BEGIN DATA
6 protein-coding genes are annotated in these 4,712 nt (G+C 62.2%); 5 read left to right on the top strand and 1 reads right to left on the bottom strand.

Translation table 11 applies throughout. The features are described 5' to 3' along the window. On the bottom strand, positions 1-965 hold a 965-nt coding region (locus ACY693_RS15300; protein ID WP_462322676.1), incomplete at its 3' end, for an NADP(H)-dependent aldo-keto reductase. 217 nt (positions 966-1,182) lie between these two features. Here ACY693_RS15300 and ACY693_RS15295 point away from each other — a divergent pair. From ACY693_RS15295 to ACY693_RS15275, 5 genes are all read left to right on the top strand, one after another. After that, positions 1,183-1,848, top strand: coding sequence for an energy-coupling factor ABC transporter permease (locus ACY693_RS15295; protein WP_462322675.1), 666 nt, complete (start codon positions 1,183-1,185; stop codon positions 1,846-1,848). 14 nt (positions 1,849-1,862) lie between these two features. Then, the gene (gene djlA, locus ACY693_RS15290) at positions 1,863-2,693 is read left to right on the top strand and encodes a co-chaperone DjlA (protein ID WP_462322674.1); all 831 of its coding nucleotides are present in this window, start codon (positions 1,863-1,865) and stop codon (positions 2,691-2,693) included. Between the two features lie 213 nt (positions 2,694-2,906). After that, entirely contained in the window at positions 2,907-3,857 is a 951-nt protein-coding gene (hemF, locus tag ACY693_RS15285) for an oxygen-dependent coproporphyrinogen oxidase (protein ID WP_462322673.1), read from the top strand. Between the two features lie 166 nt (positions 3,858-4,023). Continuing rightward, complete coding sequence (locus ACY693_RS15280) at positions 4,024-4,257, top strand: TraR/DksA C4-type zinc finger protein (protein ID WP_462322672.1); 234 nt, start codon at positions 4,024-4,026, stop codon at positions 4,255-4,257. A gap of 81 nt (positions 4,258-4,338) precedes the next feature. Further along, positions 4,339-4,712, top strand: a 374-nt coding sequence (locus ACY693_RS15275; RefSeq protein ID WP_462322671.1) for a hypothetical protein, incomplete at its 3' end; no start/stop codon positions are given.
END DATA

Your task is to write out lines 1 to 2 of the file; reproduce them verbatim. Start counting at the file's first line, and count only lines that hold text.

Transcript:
6 protein-coding genes are annotated in these 4,712 nt (G+C 62.2%); 5 read left to right on the top strand and 1 reads right to left on the bottom strand.

Translation table 11 applies throughout. The features are described 5' to 3' along the window. On the bottom strand, positions 1-965 hold a 965-nt coding region (locus ACY693_RS15300; protein ID WP_462322676.1), incomplete at its 3' end, for an NADP(H)-dependent aldo-keto reductase. 217 nt (positions 966-1,182) lie between these two features. Here ACY693_RS15300 and ACY693_RS15295 point away from each other — a divergent pair. From ACY693_RS15295 to ACY693_RS15275, 5 genes are all read left to right on the top strand, one after another. After that, positions 1,183-1,848, top strand: coding sequence for an energy-coupling factor ABC transporter permease (locus ACY693_RS15295; protein WP_462322675.1), 666 nt, complete (start codon positions 1,183-1,185; stop codon positions 1,846-1,848). 14 nt (positions 1,849-1,862) lie between these two features. Then, the gene (gene djlA, locus ACY693_RS15290) at positions 1,863-2,693 is read left to right on the top strand and encodes a co-chaperone DjlA (protein ID WP_462322674.1); all 831 of its coding nucleotides are present in this window, start codon (positions 1,863-1,865) and stop codon (positions 2,691-2,693) included. Between the two features lie 213 nt (positions 2,694-2,906). After that, entirely contained in the window at positions 2,907-3,857 is a 951-nt protein-coding gene (hemF, locus tag ACY693_RS15285) for an oxygen-dependent coproporphyrinogen oxidase (protein ID WP_462322673.1), read from the top strand. Between the two features lie 166 nt (positions 3,858-4,023). Continuing rightward, complete coding sequence (locus ACY693_RS15280) at positions 4,024-4,257, top strand: TraR/DksA C4-type zinc finger protein (protein ID WP_462322672.1); 234 nt, start codon at positions 4,024-4,026, stop codon at positions 4,255-4,257. A gap of 81 nt (positions 4,258-4,338) precedes the next feature. Further along, positions 4,339-4,712, top strand: a 374-nt coding sequence (locus ACY693_RS15275; RefSeq protein ID WP_462322671.1) for a hypothetical protein, incomplete at its 3' end; no start/stop codon positions are given.